So it’s no surprise, in retrospect, that the first novel I’ve finished of the four I’ve begun—the first one I was willing to put eight or nine thousand hours into—is a diary. Lilli de Jong keeps it during a transformative four months of her life: from the last weeks of her pregnancy through her first months of learning to be a mother.

Women have long kept diaries. The published American women’s diaries I’ve seen from the eighteenth and nineteenth centuries are telegraphic in nature, describing visitors, work accomplished, the weather, and financial transactions; they rarely contain feelings. In some cases, more intimate sections may have been deleted by grandchildren or other editors who compiled the published versions. But no doubt many diarists didn’t feel that such things should be entrusted to a page.

An artist, though, may be more likely to know that such honesty is transformative. Beginning with her diary, poems, and paintings, my mother, Suzanne Benton, became powerful. She turned 81 last January on the stage of the Women’s March in St. Petersburg, Florida, as a huge crowd sang “Happy Birthday” to her. She was introducing the city’s mayor, Rick Kriseman, because it was she who had conceived of that city’s march, had drawn people together to make it happen, had worked long days and nights to co-create the largest march ever assembled in St. Petersburg, with an estimated twenty-five thousand people.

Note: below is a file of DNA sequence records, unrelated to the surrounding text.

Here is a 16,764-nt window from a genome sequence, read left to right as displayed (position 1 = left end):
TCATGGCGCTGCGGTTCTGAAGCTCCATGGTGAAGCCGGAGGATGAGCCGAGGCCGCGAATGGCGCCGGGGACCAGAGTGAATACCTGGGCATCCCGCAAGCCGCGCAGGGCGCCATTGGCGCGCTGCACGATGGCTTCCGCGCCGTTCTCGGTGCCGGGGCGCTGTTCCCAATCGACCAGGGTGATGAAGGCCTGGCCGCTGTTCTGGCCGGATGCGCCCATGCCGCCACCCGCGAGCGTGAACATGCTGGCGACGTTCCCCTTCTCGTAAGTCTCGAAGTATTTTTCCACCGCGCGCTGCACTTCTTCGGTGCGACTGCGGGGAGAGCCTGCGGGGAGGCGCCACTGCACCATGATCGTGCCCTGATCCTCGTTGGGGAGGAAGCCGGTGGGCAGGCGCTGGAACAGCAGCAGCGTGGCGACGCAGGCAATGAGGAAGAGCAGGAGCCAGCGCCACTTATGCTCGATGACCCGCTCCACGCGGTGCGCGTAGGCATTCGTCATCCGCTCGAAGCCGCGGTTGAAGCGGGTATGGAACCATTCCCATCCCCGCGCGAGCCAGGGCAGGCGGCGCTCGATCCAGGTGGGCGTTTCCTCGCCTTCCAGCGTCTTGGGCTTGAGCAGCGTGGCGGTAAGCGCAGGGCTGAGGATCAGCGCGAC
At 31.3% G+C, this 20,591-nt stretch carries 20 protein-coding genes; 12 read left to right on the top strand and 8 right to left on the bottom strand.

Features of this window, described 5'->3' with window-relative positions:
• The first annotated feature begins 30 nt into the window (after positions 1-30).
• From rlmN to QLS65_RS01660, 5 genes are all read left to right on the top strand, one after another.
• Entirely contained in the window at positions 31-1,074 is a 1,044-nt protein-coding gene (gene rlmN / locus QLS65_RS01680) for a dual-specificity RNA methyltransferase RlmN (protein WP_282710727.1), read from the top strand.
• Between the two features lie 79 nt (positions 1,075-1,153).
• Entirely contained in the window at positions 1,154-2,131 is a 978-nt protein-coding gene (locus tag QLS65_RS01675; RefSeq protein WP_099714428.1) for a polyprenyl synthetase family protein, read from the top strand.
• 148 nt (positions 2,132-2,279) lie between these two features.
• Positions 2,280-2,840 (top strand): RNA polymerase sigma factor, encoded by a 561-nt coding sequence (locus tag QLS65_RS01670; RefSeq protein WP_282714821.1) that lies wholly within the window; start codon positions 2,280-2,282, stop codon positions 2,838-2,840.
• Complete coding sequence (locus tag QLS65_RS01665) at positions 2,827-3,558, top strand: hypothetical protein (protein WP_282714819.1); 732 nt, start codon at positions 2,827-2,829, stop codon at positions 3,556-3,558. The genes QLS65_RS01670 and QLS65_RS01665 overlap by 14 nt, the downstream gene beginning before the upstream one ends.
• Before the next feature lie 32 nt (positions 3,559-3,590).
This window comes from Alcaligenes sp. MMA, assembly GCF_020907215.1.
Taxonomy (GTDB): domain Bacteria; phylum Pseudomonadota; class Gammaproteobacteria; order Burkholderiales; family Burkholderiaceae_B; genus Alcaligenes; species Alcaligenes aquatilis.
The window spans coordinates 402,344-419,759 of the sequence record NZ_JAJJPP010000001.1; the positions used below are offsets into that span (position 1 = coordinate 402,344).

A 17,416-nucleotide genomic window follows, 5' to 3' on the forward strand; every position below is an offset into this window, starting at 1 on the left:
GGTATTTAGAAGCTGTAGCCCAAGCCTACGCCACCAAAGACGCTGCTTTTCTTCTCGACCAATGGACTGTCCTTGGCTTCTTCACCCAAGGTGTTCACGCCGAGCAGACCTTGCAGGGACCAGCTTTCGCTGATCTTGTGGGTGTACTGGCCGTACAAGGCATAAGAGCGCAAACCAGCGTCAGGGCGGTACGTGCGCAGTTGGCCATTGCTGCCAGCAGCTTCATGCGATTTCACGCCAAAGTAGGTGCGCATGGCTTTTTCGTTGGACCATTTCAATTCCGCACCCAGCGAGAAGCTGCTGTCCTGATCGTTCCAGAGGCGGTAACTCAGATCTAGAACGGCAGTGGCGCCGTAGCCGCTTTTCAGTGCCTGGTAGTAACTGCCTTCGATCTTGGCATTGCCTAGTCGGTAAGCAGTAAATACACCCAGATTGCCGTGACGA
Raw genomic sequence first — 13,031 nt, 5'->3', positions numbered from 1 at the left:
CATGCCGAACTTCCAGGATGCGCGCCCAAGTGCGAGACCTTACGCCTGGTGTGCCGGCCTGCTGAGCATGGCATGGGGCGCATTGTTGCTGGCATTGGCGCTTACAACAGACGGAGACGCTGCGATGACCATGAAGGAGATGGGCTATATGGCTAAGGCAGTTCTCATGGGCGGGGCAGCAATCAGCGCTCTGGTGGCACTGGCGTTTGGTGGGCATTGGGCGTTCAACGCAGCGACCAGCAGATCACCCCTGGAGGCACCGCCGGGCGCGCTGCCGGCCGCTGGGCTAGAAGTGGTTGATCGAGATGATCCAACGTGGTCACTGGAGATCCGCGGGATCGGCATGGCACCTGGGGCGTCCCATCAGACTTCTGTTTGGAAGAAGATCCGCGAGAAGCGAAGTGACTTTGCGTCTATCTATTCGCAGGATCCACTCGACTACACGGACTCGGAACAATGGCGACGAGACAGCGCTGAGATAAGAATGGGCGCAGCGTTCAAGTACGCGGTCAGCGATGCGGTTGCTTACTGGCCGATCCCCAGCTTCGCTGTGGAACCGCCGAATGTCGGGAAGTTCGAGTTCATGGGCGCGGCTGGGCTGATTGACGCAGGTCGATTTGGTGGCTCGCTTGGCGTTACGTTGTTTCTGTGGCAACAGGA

“We know what we have to do,” she called out. “We know the path ahead is ours. Did the Berlin Wall fall because the government thought it was a good idea?” (The crowd shouted, “No!”) “Did the civil rights movement start because the government thought it was a good idea?” (“No!” again.) “Did the second-wave women’s movement start because the government thought it was a good idea?” (A large and rumbling “No.”) “We were a lot smaller than you, and look at what we did . . . Rights are not given—they’re won. So be brave, have courage, look out for your friends, for your neighbors, for each other . . . We’re going to stand together. We’re going to email, we’re going to call, we’re going to sit in on those legislators who have no moral compass, who go with the wind. Well, we’re a hurricane. Watch out, and hear us roar!”